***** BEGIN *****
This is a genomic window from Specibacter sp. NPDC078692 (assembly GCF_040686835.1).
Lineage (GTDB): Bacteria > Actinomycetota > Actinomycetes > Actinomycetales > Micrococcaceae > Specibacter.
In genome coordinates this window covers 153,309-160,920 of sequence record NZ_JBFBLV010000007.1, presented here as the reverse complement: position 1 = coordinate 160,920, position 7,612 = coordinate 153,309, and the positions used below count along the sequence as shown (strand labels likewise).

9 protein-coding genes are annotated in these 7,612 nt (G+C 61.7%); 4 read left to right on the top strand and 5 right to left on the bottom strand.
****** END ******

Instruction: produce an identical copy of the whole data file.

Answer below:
This is a genomic window from Specibacter sp. NPDC078692 (assembly GCF_040686835.1).
Lineage (GTDB): Bacteria > Actinomycetota > Actinomycetes > Actinomycetales > Micrococcaceae > Specibacter.
In genome coordinates this window covers 153,309-160,920 of sequence record NZ_JBFBLV010000007.1, presented here as the reverse complement: position 1 = coordinate 160,920, position 7,612 = coordinate 153,309, and the positions used below count along the sequence as shown (strand labels likewise).

9 protein-coding genes are annotated in these 7,612 nt (G+C 61.7%); 4 read left to right on the top strand and 5 right to left on the bottom strand.